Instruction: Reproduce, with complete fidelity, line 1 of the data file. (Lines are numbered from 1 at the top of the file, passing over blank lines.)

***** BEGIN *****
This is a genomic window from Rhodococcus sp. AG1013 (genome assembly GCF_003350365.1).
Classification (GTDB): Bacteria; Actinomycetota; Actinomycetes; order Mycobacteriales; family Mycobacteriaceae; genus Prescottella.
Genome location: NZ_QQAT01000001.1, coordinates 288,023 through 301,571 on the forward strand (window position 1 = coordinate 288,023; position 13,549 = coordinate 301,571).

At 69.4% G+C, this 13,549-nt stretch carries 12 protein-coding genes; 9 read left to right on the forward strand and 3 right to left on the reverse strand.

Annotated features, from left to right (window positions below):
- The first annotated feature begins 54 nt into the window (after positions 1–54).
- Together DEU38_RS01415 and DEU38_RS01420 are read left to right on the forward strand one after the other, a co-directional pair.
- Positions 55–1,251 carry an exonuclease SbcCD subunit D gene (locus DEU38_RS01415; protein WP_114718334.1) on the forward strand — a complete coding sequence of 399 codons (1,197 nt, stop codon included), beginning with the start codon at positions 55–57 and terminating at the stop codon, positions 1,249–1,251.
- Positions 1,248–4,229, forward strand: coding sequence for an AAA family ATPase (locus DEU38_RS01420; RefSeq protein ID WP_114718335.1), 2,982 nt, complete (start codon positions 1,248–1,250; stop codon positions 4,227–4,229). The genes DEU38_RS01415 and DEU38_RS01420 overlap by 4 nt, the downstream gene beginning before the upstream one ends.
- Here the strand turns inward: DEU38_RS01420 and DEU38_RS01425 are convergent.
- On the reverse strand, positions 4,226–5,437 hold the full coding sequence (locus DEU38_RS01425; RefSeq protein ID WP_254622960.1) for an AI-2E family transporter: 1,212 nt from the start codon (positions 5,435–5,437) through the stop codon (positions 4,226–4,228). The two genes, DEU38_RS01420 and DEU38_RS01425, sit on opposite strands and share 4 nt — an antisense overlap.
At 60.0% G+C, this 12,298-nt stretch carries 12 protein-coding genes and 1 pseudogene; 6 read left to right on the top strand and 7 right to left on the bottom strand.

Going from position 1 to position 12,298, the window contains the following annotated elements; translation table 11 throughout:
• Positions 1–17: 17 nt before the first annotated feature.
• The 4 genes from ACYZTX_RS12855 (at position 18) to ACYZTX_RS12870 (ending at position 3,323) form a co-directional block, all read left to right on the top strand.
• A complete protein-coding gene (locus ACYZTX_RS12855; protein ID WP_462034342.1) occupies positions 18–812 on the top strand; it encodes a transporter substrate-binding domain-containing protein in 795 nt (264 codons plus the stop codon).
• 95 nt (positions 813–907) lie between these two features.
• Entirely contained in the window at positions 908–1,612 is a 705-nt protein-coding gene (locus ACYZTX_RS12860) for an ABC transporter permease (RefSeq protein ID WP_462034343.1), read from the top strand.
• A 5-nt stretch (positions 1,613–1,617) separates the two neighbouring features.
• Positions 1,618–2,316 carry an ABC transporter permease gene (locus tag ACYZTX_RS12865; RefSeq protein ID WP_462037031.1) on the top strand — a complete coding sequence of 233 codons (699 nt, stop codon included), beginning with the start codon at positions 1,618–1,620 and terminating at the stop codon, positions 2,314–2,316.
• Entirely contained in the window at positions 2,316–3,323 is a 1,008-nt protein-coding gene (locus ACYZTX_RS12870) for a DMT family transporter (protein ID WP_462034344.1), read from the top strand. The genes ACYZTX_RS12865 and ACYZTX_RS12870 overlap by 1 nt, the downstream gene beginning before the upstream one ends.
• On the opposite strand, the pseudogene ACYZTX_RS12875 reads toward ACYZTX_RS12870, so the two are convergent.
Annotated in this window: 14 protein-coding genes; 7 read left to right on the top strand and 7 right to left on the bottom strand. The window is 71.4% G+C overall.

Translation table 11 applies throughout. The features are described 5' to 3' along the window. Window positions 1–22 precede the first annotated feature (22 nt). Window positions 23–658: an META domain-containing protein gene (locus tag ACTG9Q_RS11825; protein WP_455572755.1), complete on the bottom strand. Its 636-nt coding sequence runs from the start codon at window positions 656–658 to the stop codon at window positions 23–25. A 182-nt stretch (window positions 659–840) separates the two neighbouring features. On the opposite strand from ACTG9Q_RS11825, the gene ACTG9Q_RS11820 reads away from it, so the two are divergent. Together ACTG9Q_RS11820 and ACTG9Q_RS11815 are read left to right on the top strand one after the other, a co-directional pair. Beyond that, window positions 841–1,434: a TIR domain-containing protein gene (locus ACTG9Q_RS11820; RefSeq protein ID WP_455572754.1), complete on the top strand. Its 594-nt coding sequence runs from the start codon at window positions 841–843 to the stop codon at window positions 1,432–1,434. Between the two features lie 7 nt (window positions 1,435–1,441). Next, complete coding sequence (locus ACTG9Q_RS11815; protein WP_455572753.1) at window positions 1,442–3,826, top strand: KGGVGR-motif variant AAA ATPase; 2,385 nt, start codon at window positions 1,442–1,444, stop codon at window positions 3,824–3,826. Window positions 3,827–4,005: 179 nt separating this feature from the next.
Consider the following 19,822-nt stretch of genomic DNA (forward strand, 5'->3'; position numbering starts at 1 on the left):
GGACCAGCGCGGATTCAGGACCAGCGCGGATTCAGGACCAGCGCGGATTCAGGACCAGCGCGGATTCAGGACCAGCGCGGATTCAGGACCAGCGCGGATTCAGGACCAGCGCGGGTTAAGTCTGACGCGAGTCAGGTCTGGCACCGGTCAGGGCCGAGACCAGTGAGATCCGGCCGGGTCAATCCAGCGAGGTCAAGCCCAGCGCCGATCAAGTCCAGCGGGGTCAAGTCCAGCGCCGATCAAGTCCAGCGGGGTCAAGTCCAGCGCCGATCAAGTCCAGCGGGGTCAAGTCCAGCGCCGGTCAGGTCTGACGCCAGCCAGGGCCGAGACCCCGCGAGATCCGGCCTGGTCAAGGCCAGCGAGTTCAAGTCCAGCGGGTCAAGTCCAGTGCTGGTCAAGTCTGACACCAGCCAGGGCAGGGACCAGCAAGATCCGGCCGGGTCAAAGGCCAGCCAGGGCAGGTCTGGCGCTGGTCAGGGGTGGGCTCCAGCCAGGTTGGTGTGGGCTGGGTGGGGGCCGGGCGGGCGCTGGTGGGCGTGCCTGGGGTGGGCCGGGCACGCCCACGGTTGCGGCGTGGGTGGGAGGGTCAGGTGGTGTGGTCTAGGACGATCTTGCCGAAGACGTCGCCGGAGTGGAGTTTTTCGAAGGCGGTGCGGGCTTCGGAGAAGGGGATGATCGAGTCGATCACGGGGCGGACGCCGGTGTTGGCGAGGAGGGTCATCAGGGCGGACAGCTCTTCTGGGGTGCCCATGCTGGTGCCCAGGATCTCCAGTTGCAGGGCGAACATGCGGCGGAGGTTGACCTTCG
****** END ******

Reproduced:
This is a genomic window from Rhodococcus sp. AG1013 (genome assembly GCF_003350365.1).